In honor of Mother's Day, we're unearthing Heirloom Recipes and memories from our community members' moms all week.
Today: Sdebrango's mom made her Pasta e Fagioli with homemade noodles. Luckily, you don't have to make it homemade to partake.
My mom’s amazing Pasta e Fagioli served as the inspiration for many of my own recipes—all you have to do is glance at my recipes to see that practically every one of them references, or was somehow influenced by, my mother's dish. She was well-known for it. If you ask my family about my mom's signature dish, you bet they'll say Pasta e Fagioli.
Pasta e Fagioli is a simple soup of beans and pasta (it originated from Italian peasant food), but my mom worked hard to perfect it. Her devotion to a perfect Pasta e Fagioli was likely due to her background as a recipe developer and the fact that she is an instinctual cook and total perfectionist in the kitchen. It would sometimes take her years before she got a recipe just right, but when she did, it was glorious (with the exception of my childhood nemesis, liver and onions).
Left: My mother and me with our English Pointer, Rodney. Right: My mother, at the head of the table, sits with our family.
My mom was not Italian by birth—she was French, Scottish, and Irish, if you’re curious—but she married into an Italian-American family (my father was first-generation). After learning the basics of Italian cooking from my her sisters-in-law, my mom, a competent cook, found that Italian cooking came naturally.
When I was young, I loved watching my mom cook Italian dishes (and still do). I would stand by her in the kitchen as she carefully made homemade pasta, which would find its way into the bubbling broth of Pasta e Fagioli. Her hands worked quickly and deftly—I could never believe how thin and uniform she got her noodles. The hours I spent in the kitchen with her taught me not only how to develop recipes but how to love and appreciate good food. Her golden rule, which I follow to this day, was this: Make simple, well-prepared meals with fresh ingredients and they will be as timeless as they are delicious.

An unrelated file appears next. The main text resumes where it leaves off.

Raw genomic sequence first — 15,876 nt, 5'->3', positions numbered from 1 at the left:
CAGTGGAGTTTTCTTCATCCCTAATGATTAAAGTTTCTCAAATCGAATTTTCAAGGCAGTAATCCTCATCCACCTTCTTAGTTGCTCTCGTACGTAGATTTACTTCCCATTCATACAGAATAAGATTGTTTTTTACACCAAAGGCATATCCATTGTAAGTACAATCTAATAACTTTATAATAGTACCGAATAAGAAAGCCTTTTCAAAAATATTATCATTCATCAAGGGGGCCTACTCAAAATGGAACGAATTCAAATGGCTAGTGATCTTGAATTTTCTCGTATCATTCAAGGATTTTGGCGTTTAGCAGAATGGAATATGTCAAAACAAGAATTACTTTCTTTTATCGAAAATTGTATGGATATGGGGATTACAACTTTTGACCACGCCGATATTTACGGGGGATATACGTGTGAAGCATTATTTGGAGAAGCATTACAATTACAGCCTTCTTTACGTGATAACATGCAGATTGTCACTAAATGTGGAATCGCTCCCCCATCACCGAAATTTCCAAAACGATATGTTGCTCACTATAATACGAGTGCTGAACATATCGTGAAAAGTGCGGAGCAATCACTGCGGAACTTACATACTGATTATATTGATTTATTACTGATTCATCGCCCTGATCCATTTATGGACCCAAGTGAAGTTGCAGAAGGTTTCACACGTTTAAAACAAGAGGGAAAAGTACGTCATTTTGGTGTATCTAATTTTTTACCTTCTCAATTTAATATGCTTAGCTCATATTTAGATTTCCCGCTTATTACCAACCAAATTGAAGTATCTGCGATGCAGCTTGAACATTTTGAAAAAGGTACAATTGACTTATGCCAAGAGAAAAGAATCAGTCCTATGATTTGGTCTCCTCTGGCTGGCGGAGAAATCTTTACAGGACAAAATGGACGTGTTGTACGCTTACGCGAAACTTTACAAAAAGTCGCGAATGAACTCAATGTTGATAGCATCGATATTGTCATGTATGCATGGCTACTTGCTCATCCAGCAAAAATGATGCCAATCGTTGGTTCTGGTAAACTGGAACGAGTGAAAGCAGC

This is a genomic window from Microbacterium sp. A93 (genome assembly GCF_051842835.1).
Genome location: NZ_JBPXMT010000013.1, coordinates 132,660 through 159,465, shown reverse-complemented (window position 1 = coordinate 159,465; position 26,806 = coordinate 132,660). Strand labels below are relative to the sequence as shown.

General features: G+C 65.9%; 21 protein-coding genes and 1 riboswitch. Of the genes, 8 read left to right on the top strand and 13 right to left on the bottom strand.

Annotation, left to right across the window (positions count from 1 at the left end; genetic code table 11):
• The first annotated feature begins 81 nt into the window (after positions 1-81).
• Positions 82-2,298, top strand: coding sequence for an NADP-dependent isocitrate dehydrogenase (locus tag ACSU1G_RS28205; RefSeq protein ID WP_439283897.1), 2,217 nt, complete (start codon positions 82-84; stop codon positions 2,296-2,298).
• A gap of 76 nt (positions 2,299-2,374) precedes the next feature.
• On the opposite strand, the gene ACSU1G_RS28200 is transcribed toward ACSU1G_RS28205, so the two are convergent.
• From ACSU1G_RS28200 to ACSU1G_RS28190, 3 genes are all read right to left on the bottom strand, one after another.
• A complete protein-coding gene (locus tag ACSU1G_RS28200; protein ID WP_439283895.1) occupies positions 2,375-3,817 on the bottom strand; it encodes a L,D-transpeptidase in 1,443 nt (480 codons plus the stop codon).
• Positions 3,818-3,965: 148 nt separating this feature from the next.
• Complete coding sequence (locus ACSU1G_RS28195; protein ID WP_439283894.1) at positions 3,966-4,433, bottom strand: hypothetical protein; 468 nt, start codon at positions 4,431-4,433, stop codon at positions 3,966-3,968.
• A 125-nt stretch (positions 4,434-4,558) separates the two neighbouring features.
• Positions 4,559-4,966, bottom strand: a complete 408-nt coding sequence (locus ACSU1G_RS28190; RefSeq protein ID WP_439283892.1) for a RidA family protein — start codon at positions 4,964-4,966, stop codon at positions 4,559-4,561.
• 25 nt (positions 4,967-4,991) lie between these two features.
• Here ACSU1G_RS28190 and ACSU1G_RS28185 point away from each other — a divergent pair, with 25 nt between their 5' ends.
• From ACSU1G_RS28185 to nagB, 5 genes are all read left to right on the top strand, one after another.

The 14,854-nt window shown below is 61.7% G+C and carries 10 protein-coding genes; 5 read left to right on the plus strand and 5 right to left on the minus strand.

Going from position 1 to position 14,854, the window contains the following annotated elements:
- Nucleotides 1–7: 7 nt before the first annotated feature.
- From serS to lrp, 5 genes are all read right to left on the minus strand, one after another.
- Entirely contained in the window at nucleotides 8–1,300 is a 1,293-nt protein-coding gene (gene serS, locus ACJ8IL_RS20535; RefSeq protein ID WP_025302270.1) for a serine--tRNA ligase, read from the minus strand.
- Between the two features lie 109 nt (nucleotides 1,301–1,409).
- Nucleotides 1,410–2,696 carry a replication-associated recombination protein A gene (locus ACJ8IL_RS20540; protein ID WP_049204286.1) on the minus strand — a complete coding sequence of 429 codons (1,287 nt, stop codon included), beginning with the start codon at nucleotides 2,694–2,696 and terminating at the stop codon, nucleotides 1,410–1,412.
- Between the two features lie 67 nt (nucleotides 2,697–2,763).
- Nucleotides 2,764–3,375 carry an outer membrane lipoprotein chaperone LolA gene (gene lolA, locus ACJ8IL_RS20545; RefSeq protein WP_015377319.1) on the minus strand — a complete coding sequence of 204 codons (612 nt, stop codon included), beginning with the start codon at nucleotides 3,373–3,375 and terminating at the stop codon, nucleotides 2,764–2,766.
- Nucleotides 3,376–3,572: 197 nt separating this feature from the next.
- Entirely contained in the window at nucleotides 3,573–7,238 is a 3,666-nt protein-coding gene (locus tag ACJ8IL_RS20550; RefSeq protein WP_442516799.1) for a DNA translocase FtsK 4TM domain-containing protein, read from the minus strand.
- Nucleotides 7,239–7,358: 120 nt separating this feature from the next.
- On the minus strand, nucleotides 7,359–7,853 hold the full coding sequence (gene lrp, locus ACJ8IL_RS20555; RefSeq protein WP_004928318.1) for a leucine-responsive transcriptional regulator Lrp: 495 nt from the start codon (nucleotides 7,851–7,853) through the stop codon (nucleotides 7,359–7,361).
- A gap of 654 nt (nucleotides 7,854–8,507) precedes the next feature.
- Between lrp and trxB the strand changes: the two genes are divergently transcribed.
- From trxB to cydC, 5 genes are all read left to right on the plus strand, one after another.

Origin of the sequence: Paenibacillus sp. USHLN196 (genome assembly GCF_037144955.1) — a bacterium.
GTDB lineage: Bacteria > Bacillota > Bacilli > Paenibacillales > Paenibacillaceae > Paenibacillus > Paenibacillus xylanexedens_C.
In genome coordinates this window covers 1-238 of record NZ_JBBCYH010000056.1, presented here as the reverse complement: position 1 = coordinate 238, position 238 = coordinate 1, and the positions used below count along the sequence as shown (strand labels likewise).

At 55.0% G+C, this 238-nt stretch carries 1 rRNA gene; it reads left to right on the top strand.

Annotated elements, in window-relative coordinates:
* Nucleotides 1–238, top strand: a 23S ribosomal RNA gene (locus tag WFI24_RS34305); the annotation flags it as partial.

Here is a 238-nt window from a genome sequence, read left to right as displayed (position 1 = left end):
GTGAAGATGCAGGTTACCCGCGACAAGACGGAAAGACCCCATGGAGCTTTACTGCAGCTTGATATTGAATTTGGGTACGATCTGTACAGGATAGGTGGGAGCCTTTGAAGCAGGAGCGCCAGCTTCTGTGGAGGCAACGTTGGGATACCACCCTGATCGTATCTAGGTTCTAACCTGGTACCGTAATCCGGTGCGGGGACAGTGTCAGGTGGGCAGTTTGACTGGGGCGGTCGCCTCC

More: Learn to perfect homemade noodles.
Breakfast for dinner was always my favorite childhood treat.
While my family has made a star out of my mother’s simple Pasta e Fagioli, some of my favorite memories of childhood were the nights when my mom would make breakfast for dinner starring pancakes and fried eggs. My mom would pull out her worn, red-checkered Better Homes and Gardens Cookbook, and whip up a batch of pancakes for supper. The pancakes were fluffy and light, and she always put two on my plate topped with an over-easy egg fried in bacon fat. Finally, she'd heat up a mix of maple syrup and butter and pour it over the top. If you have never enjoyed a stack of pancakes like this, you must give it a try—it’s amazing.
To this day I still make the food I grew up eating—both the pancakes and the Pasta e Fagioli. One of my favorite things to do is call up my mom and share recipes—we love to talk food. (Could you tell?) Honestly, it took me months, maybe years, to coax her recipe for Pasta e Fagioli—or as she calls it, Pasta Fazool—out of her. Lucky for me, and you, her recipe is easy to recreate. And for dessert, no ode to my mom would be complete without Tender Yellow Cake. Needless to say she knows a thing or two about baking, too! Happy Mother's Day!
Pasta e Fagioli
1 1/4 cups dried white beans
1 clove garlic, smashed
1 piece salt pork (the size of a deck of cards, as my mom would say)
8 cups water
1 to 2 tablespoons olive oil
1 clove garlic, minced
1 shallot, minced
One 28-ounce can whole Italian tomatoes, blended until smooth
4 to 5 basil leaves, divided
28 ounces water (use the can the tomatoes came in to measure out)
Salt and pepper, to taste
2 to 3 cups raw spaghetti
Grated Parmigiano-Reggiano or Romano cheese, to serve
See the full recipe (and save and print it) here.
Family photos are from Suzanne Debrago; pancakes by James Ransom
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